Anti-racism week has recently ended, culminating in Human Rights Day. To mark 21 March as Human Rights Day confirms the democratic intention to overturn the dehumanisation of black people under apartheid. For this was the day of the Sharpeville massacre when the apartheid police shot dead unarmed black people for resisting the state racism of the time.
This incident brought South African racism global ignominy, as the United Nations declared 21 March as the International Day for the Elimination of Racial Discrimination. As part of on-going efforts to eradicate racism, the Nelson Mandela Foundation and the Ahmed Kathrada Foundation declared the week ending in 21 March “Anti-Racism Week”.
This year the theme for anti-racism week is #RootsofRacism, launched with a lecture by foremost postcolonial thinker Prof Achille Mbembe, followed by a discussion in which I participated. In his latest book, “Critique of Black Reason”, Mbembe traces the roots of racism to 400 years ago, and how this ideology of oppression has been adapted throughout the centuries to continue exercising its pernicious effects into the 21st century.
He alerts his readers to take seriously the seemingly irrational dimension of racism. For centuries, white people have been circulating lies, nonsense, and speculation as though these were facts. Here we are not talking only of far-right obscure tracts, but writings of respected so-called thinkers in Europe and the USA.
Indeed, racism is partly constituted through white insistence on ignorance about others and about racism. In my own research on whiteness, I find routine misrepresentations, willful blindness, and denials of fact to rejuvenate racism in contemporary South Africa.
The real facts are that race has no basis in reality. It is a myth that operates crudely, drawing attention to the most obvious, superficial human features. Racism works through attaching value judgments to physical characteristics to position people as “inferior” or “superior”, with the effect of questioning the humanity of people racialised as “black”.
Human beings have different skin colours and facial features but biologically and cognitively we are the same. Racists’ attempts in the 18th and 19th centuries to find scientific “proof” of racial inferiority or superiority failed dismally. But racism has persisted, producing the abominations of Nazism and the Holocaust in the 20th century, and still continuing today.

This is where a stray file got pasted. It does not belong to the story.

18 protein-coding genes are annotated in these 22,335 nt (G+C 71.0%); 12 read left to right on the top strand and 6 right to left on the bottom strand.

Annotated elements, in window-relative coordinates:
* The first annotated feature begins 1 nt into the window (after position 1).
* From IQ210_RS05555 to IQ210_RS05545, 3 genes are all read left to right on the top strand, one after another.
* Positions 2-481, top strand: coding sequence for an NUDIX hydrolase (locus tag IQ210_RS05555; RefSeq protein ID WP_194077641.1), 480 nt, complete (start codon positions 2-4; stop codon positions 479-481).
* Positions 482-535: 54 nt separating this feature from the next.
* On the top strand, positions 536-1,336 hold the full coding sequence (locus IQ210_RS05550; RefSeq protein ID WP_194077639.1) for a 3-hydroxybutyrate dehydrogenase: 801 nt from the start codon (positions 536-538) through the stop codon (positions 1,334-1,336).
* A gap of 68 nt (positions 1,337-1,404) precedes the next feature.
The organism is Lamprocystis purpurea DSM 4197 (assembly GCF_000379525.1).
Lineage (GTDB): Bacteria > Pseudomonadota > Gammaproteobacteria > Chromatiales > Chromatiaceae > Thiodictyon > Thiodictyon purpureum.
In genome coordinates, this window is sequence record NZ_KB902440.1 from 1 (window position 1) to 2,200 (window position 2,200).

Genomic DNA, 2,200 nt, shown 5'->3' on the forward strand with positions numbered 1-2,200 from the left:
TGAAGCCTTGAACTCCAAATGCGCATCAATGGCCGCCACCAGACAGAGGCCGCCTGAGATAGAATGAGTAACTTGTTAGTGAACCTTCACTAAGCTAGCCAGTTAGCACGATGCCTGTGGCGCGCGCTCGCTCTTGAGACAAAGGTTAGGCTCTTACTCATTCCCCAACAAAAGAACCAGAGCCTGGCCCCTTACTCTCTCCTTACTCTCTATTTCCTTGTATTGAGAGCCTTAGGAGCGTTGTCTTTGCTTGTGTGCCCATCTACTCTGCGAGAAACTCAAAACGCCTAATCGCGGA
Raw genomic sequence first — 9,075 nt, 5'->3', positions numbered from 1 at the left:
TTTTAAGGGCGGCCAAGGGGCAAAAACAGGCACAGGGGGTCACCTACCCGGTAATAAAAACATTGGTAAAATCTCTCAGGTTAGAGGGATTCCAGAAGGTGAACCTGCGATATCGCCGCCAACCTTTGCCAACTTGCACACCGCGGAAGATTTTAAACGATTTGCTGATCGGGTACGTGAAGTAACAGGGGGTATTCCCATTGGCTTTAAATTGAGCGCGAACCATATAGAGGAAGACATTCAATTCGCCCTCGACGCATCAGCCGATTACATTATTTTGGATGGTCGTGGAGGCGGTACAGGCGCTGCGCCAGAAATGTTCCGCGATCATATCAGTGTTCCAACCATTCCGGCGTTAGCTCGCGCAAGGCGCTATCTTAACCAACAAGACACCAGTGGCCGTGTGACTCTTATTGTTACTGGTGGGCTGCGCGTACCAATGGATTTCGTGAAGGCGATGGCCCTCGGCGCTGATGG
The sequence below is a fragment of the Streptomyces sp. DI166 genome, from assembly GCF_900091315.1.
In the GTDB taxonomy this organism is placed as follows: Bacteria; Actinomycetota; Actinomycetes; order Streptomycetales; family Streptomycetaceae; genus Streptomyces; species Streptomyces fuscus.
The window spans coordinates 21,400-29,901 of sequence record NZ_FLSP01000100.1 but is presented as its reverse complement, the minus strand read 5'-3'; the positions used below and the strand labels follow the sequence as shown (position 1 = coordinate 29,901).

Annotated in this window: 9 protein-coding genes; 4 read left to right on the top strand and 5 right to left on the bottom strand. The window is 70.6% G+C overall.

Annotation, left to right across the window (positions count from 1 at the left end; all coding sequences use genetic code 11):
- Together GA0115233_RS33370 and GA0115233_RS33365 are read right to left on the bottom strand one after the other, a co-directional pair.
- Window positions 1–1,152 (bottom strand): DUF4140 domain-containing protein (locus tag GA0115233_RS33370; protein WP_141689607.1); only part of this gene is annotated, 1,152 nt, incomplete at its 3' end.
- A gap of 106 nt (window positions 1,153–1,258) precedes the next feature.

The reason for its endurance, as with heteropatriarchal and other oppressions, is that the manipulation of difference allows for the creation of social hierarchies, with which injustice can be justified. In the past, racism developed as an ideology to vindicate the wrongs of colonialism. In the present, racism maintains new and old hierarchies.
For example, white and related privilege is entrenched in institutions through the maintenance of racialised institutional cultures that eject those who refuse to assimilate into these cultures. Presently in the university sector, as a specific instance, this is done under the guise of neoliberal corporatisation. These nefarious operations are exposed when one pays attention to which centres of power benefit most from neoliberal restructuring.
Mbembe creates an exit out of race’s morass of iniquity by emphasising race as a “becoming” throughout his book. We are not born white or black, we are made black or white. Humans are not “naturally” racist, despite what some racists might say.
They have to be made used to racism, they have to develop a racist consciousness, and this is done through socialisation driven by specific political projects. For example, in my work I study how Afrikaners became white and racist through concerted efforts by identifiable individuals and organisations, starting in the early 20th century.
Simply put, we are trained to associate differences in phenotype with superiority or inferiority. Therefore, we can be retrained. The Constitution and the laws are in place for us to create a just society. But, as has been written, a gap exists between our social contract with one another, the Constitution, and the realities of how we treat one another.
Where the change – the retraining – needs to happen, is at the level of the everyday. In our daily interactions, we are either reinforcing racism or breaking it down.
Mbembe reminds us of what he calls the “in-common”, that which we all share. Those that we see as other to ourselves are not only different. They are also similar to us. We are all part of the human community. Our embrace of one another – also those who look superficially different to ourselves – starts with the reaffirmation of the innate dignity of every human being.
This is the challenge to each of us: am I now, through these words, this gesture, this non-verbal expression, affirming the dignity of the human being in front of me? Or not?